Marti Mikkelson

News Reporter

Marti, a Waukesha native, joined the WUWM news team in February of 1999. Previously, she was an anchor and reporter at WTMJ in Milwaukee, WIBA in Madison, and WLIP in Kenosha.

Marti’s work has been recognized by RTNDA, the Wisconsin Broadcasters Association, the Northwest Broadcast News Association, Associated Press, Public Radio News Directors Incorporated, and the Milwaukee Press Club.

Marti earned a bachelor’s degree in Mass Communications from the University of Wisconsin-LaCrosse. Marti currently lives on her favorite side of town – Milwaukee’s east side.

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It was a long night for supporters of Republican state Sen. Alberta Darling. The incumbent survived her recall, defeating Democratic Rep. Sandy Pasch 54 to 46 percent. WUWM’s Marti Mikkelson attended Darling’s victory party in Thiensville.

The subject of Indian school mascots will pop up again on Wednesday. The former Legislature approved a law requiring school districts to remove Indian logos, if they offend any residents. To keep the logo, the district must prove to the Department of Public Instruction that the name and caricature are not offensive. On Wednesday, a Waukesha County judge is expected to rule on the constitutionality of the mandate. Two Mukwonago residents are contesting it. They claim it’s vague and that the state violated their rights by not giving notice of a hearing. WUWM’s Marti Mikkelson visited Mukwonago High School, which has been given more time to remove its Indians logo and nickname.

Community leaders say a skilled and educated workforce along with transportation options for it, are keys to ensuring the economic success of southeastern Wisconsin.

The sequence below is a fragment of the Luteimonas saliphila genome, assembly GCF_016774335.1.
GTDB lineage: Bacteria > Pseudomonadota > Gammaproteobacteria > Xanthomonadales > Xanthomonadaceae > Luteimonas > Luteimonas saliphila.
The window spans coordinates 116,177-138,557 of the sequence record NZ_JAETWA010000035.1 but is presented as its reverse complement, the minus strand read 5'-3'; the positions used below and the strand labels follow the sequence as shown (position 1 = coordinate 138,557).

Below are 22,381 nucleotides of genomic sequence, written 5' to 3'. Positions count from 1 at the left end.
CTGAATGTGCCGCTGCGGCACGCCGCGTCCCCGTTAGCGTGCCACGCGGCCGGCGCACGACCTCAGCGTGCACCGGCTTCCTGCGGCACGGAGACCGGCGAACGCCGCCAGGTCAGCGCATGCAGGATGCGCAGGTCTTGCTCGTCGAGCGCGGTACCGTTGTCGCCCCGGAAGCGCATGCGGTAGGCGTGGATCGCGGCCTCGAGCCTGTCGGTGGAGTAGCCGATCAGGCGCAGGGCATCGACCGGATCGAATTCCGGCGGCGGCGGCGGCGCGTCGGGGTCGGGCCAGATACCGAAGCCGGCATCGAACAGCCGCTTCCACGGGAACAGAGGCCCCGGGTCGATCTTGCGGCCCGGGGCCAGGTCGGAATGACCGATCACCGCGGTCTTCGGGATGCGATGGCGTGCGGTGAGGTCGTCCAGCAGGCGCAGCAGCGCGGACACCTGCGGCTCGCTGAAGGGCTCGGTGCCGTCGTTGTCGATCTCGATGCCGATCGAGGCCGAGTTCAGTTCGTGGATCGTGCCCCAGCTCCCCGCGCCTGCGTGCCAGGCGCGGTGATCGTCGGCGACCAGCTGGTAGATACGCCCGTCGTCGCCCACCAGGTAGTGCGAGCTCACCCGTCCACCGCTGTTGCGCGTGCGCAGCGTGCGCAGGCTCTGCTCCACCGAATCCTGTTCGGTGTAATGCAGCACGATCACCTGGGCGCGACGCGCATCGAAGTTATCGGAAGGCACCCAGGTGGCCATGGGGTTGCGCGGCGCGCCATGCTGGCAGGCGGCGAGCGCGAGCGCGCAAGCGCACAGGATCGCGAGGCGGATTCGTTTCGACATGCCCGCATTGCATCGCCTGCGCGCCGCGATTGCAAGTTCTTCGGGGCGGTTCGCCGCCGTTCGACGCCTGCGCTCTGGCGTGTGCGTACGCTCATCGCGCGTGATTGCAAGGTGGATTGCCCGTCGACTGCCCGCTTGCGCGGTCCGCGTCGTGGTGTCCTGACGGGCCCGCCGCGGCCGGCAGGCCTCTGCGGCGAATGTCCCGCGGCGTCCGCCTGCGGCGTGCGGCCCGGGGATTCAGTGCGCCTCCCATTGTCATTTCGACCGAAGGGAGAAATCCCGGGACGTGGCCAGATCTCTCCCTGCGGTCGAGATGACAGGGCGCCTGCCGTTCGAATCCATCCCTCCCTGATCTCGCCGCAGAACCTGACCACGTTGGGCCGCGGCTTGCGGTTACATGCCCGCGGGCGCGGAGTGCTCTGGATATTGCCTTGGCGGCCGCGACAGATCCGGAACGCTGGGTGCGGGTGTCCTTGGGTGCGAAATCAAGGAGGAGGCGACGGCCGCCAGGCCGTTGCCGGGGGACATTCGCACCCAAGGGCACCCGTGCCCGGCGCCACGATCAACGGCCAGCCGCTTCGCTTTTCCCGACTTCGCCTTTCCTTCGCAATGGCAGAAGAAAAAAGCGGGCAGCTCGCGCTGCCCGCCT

There’s been a significant increase in Milwaukee County in the number of young, African-American gay men infected with HIV. The state Division of Public Health puts the increase at 144 percent over eight years. On Monday, there was a daylong conference in town about ways of reducing infection rates among young, black men. WUWM’s Marti Mikkelson reports on efforts already underway to educate a demographic that can be difficult to reach.

Despite the sluggish economy, there’s been a slight uptick in restaurant ownership in Milwaukee. The health department reports 1,461 eateries: that’s 26 more than last year and on par with the number before the recession hit. At least one establishment in the Third Ward, south of downtown, appears to be bouncing back. WUWM’s Marti Mikkelson found that some of the ‘new’ establishments are actually recycled restaurants. Entrepreneurs have moved in, believing they possess the formula for success.

The state Assembly approved Gov. Scott Walker's budget repair bill early Friday morning. It contains a provision that would strip public employees of most collective bargaining rights and has been the subject of massive protests at the capitol in the past ten days. UW-Madison student Lance Janssen says the debate isn't over because the state Senate still has to vote. He plans to return to the capitol in the next few days.

More protests are planned in Madison on Thursday. The state Capitol has become the center of opposition to Walker administration plans to virtually abolish state labor unions. WUWM’s Marti Mikkelson is in Madison and has been speaking with some of the thousands of protesters as well as supporters of the governor's plans.

The halls of the state Capitol are expected to be packed again today as the state legislature prepares to vote on a proposal to strip state employees of most collective bargaining rights. Marti Mikkelson is in Madison and file this report.

For the second day in a row Wednesday, thousands of people converged on the state Capitol, many of them upset with Gov. Walker’s proposal to eliminate most collective bargaining rights for public workers.

Southeastern Wisconsin has long been a leader in the world of manufacturing. That reputation might conjure images of machinery and tools. But nine percent of the items manufactured here are food products.

There are more than 250 food and beverage factories in southeastern Wisconsin, and the economic development group, the M7, estimates that those companies employ more than 14,000 workers and generate nearly $600 million in annual salaries. In this installment of “Project Milwaukee: What’s on our Plate?” WUWM’s Marti Mikkelson takes us to several operations that have been growing.

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